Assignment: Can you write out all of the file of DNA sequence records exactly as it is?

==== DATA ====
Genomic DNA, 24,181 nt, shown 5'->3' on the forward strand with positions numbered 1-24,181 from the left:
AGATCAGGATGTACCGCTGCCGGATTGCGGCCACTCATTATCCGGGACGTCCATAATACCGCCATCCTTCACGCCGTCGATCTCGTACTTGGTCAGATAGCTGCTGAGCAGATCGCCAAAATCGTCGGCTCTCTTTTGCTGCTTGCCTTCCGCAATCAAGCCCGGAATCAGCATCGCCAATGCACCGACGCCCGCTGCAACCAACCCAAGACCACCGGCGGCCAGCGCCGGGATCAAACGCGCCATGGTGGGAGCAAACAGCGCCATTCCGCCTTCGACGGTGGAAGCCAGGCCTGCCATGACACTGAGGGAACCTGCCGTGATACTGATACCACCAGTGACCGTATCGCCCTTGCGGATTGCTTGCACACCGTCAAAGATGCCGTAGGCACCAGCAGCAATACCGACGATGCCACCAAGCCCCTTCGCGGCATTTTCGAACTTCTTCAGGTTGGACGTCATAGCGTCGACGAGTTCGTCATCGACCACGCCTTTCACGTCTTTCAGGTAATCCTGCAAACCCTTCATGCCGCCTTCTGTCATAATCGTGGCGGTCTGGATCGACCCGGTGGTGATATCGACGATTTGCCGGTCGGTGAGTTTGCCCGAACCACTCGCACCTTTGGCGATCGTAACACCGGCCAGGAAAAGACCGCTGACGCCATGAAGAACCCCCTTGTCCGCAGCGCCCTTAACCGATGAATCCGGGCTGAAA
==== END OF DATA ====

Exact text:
Genomic DNA, 24,181 nt, shown 5'->3' on the forward strand with positions numbered 1-24,181 from the left:
AGATCAGGATGTACCGCTGCCGGATTGCGGCCACTCATTATCCGGGACGTCCATAATACCGCCATCCTTCACGCCGTCGATCTCGTACTTGGTCAGATAGCTGCTGAGCAGATCGCCAAAATCGTCGGCTCTCTTTTGCTGCTTGCCTTCCGCAATCAAGCCCGGAATCAGCATCGCCAATGCACCGACGCCCGCTGCAACCAACCCAAGACCACCGGCGGCCAGCGCCGGGATCAAACGCGCCATGGTGGGAGCAAACAGCGCCATTCCGCCTTCGACGGTGGAAGCCAGGCCTGCCATGACACTGAGGGAACCTGCCGTGATACTGATACCACCAGTGACCGTATCGCCCTTGCGGATTGCTTGCACACCGTCAAAGATGCCGTAGGCACCAGCAGCAATACCGACGATGCCACCAAGCCCCTTCGCGGCATTTTCGAACTTCTTCAGGTTGGACGTCATAGCGTCGACGAGTTCGTCATCGACCACGCCTTTCACGTCTTTCAGGTAATCCTGCAAACCCTTCATGCCGCCTTCTGTCATAATCGTGGCGGTCTGGATCGACCCGGTGGTGATATCGACGATTTGCCGGTCGGTGAGTTTGCCCGAACCACTCGCACCTTTGGCGATCGTAACACCGGCCAGGAAAAGACCGCTGACGCCATGAAGAACCCCCTTGTCCGCAGCGCCCTTAACCGATGAATCCGGGCTGAAA